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  • Deductions

    You may be able to claim deductions for your work-related expenses. Work-related expenses are expenses you incur on items used to earn your income as an office worker.

    To claim a deduction for a work-related expense:

    • you must have spent the money yourself and weren't reimbursed
    • it must be directly related to earning your income
    • you must have a record to prove it (usually a receipt).

    If the expense was for both work and private purposes, you can only claim a deduction for the work-related portion.

    You can use the ATO app's myDeductions tool to help keep track of your work-related expenses. It’s an easy way to capture information on-the-go and makes tax time quicker by uploading your deductions to your tax return.

    For a summary of common deductions for

    Or, for a detailed list to help you work out if your expense is deductible, and how much you can claim, see:

    Common expenses A–F

    Details on claiming common office worker expenses for:

    Car expenses

    You can't claim a deduction for the normal trips between your home and work. These are private expenses even if you live a long way from your usual workplace or have to work outside normal business hours.

    You can claim a deduction for the cost of using your car when you're travelling for work. For example, when you:

    • drive between separate jobs on the same day – for example, travelling to a second job with another employer
    • drive to and from an alternate workplace for the same employer on the same day – for example, driving between offices for the same employer.

    The Work-related car expenses calculator helps calculate the amount you can claim as a deduction for car expenses.

    You must keep records of your car use. If you drive a car you can choose between the cents per kilometre method or the logbook method to calculate your deduction. If you use the logbook method, you need to keep a logbook to help you determine the percentage of work-related use of your car. If you use the cents per kilometre method, you need to provide a calculation of your work-related kilometres. You must be able to show that the kilometres travelled were work-related.

    If you own a motorcycle, or a vehicle with a carrying capacity of one tonne or more, or nine passengers or more you can deduct your actual expenses.

    See also:

    Child care

    You can't claim a deduction for child care that you pay for when you're working. It's a private expense.

    Clothing expenses (including footwear)

    You can claim a deduction for the cost you incur when you buy, hire, repair or replace clothing, uniforms and footwear you wear at work if it's:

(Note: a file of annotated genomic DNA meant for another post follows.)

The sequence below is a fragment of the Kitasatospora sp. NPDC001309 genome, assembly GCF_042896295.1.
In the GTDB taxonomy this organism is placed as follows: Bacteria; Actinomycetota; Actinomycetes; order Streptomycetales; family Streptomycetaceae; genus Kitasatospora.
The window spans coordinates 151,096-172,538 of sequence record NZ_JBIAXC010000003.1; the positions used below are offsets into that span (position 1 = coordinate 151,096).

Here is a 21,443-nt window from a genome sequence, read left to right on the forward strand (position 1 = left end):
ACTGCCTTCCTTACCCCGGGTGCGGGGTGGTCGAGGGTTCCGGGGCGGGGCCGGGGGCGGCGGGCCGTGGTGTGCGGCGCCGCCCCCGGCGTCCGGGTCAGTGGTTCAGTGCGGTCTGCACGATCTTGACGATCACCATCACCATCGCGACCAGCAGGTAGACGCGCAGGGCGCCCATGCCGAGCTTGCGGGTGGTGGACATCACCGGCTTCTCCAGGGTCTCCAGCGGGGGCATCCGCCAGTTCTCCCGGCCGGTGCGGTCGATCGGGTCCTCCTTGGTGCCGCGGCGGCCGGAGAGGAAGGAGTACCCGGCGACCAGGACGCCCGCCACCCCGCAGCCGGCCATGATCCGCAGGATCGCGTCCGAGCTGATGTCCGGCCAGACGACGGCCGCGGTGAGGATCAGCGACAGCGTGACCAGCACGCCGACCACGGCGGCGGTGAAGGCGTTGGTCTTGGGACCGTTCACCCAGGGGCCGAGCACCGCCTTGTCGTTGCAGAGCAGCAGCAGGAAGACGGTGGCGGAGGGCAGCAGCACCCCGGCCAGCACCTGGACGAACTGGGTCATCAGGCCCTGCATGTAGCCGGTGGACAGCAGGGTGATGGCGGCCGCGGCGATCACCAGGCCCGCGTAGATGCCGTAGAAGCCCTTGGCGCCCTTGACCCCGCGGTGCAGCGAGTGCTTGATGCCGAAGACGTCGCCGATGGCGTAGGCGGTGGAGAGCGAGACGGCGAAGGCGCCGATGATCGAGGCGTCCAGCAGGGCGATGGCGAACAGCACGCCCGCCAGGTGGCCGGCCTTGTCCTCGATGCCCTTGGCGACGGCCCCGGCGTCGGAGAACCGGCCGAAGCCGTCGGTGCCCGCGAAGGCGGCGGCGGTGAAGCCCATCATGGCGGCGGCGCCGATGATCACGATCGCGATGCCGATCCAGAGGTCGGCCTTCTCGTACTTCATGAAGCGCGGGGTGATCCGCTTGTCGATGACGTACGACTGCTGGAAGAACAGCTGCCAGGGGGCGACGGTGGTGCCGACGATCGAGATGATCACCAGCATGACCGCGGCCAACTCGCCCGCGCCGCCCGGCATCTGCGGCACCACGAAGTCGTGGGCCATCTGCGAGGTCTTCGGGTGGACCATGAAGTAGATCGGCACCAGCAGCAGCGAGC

• protective
    • occupation specific (and not a conventional, everyday piece of clothing)
    • a uniform.

    To claim a deduction for the cost of a uniform it must be unique, distinctive and compulsory to wear. Clothing in a specific colour or brand isn't enough to classify clothing as a uniform. For example, a shirt with the corporate logo on it that you must wear when you work is a uniform, so you can get a deduction for buying it.

    You can't claim a deduction for the cost of buying or cleaning plain clothing worn at work, even if your employer tells you to wear it. You can't claim for:

    • heavy duty conventional clothing such as jeans, drill shirts and trousers
    • running shoes or casual shoes.

    These are private expenses.

    Example: compulsory uniform with logo

    Mike has to wear shirts his employer provides. Each shirt has his employer's company logo embroidered on it. As part of his uniform, he also has to wear black pants and black shoes.

    Mike can claim a deduction for the cost of laundering the shirts as they are:

    • distinctive items with the employer's logo
    • compulsory for him to wear at work.

    However, he can't claim the cost of purchasing or cleaning his black pants or shoes as they are items of a conventional nature.

    End of example

     

    Example: conventional clothing

    Lena wears a business suit to work. It's not compulsory for a staff member to wear a business suit, but the employer encourages staff members to do so.

    Lena can't claim a deduction for the cost of purchasing or cleaning these items because they are private in nature, even if her employer tells her to wear them.

    End of example

    See also:

    Entertainment expenses

    You can't claim a deduction for the cost of any entertainment. This includes the cost of business lunches and attendance at sporting events, gala or social nights, concerts or other similar types of functions or events. This applies even if you discuss business matters at the occasion.

    Example: entertainment costs

    Rachael attends a social breakfast organised by a professional association. These breakfasts are held every other month to encourage office professionals to meet socially with colleagues. Rachael isn't entitled to a deduction for the cost of attending the breakfast.

    End of example

    For more office workers' expenses, see:

      Last modified: 15 May 2019QC 18955